Last year millions of individuals seriously injured
themselves in the home. The majority of injuries occurred
while making home repairs or improvements. Did you ever think
how dangerous it is to build a succah? We are aware of the
dangers of using a ladder, power tools, rusty nails, and
electricity, but how many people take proper safety
precautions? A recent article in The Jerusalem Post
mentions the following "Succah Building Precautions:"
"Before and during the building of your Succah, make sure
that the workspace is clear. This will minimize the chance of
falling. When using a ladder, always place it on firm ground:
not on sand or any other unstable surface, and never lean a
ladder on a window or on a glass door. When handling fresh
wood, a set of fabric gloves will minimize the chance of
splinters; these are available for under $2. Never attempt
carpentry (or any other do-it-yourself project) while tired
or under the influence of alcohol or medication. When cutting
or sawing, cut away from yourself. Never expose raw
electricity lines, and have all extension cords raised above
head height. Never experiment with splicing wires. After the
Succah looks finished, make sure there are no protruding
nails, screws, splintered wood, or loose boards or beams."
Let's try to make this Succos a happy and healthy one.
Mr. Weiss from Kiryat Sefer asks, "What is the best way to
preserve my Succah beams and boards?"
I have always preferred using wood oils such as linseed oil,
log oil, or Wood Royal (at ACE Hardware worldwide). Such oil
will penetrate the wood, preserve and renew its life.
However, there is always the time-proven option of staining
and varnishing as well.
To apply wood oils properly, first see that the wood is
smooth and clean. Apply a generous coating of the oil with a
clean rag and remove the excess after a minute. To stain and
varnish, clean the wood, applying stain with a rag (just like
the oils). After drying, applying 1-3 coats of Spar Varnish.
Spar Varnish is the strongest varnish available, as it was
designed to be used under the harsh conditions found on boats
at sea. One word of warning: Never shake varnish as it will
create lots of bubbles in your finish; just stir it
Malka C. in Central Israel asks, "Do you have any
suggestions for rejuvenating an old white enamel bathtub? We
have tried lots of cleaning materials without getting good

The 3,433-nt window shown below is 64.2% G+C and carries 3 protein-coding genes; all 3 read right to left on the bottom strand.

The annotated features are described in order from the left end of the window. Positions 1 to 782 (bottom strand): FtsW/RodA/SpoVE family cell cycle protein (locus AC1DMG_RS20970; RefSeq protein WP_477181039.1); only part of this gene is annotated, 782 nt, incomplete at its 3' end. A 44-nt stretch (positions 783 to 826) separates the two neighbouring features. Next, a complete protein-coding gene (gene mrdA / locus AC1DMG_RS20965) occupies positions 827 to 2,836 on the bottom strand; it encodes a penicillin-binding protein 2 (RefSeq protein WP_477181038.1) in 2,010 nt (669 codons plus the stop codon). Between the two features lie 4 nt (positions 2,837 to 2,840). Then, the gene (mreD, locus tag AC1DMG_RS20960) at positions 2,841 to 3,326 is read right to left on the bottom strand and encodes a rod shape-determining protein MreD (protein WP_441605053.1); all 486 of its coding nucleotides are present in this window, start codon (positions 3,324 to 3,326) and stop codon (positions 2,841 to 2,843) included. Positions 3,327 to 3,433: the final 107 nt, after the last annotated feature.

results. Any new ideas?"
Bathtub and sink epoxy paints are on the market worldwide. It
is very important that before applying the epoxy paint the
surface is extremely clean; there should be no soap scum or
water present. The application is similar for each product:
clean the surface, allow the area to dry, mix the 2-part
paint and allow to sit for fifteen minutes to one hour. Brush
or spray on the paint and reapply in 2 hours. The fumes are
very noxious and the paint itself when still wet is not
healthy either, so proper protection is necessary. Using a
fan may not be a good idea as it may cause dust to settle on
Chana B. asks, " We've recently moved into a new ground
floor apartment and many uninvited guests keep appearing: not
people but ants. Any suggestions for keeping ants out on a
long term basis?"
The longest lasting protection is a full extermination by a
licensed exterminator. This usually will keep pests away for
1-4 years. A more natural method would be to spread used
coffee grounds on the area as ants are repelled by them. I
have been told that instant coffee crystals work very well
Today's Do It Yourself Hint: When dismantling a Succah, store
all the screws, nails and assorted hardware in a plastic bag,
then staple or affix the bag to the Succah boards. That way
you don't have to buy new hardware next year and get
aggravated 6 months later when finding the original set.
(Please send in your hint as I am running out!)
Today's Do It Yourself Resource: Rabbi Binyomin Buxbaum sends
in the link for an excellent Web Site. They have answers to
most household DIY projects. The address is:
Yosef Krinsky, a third generation craftsman, is the CEO of
Walls R Us - House Painting, Inc., Jerusalem Division. He can
be reached at (02) 585-9559; common mail POB 27355,
Jerusalem; email at firstname.lastname@example.org; and very soon at
his new World Wide Web Site. Homeowners (renters, too) are
invited to email their questions for a somewhat quick replay.
He will publish names of individuals who ask for advice
unless they explicitly request to remain anonymous. The
Whale he painted in New York is still there.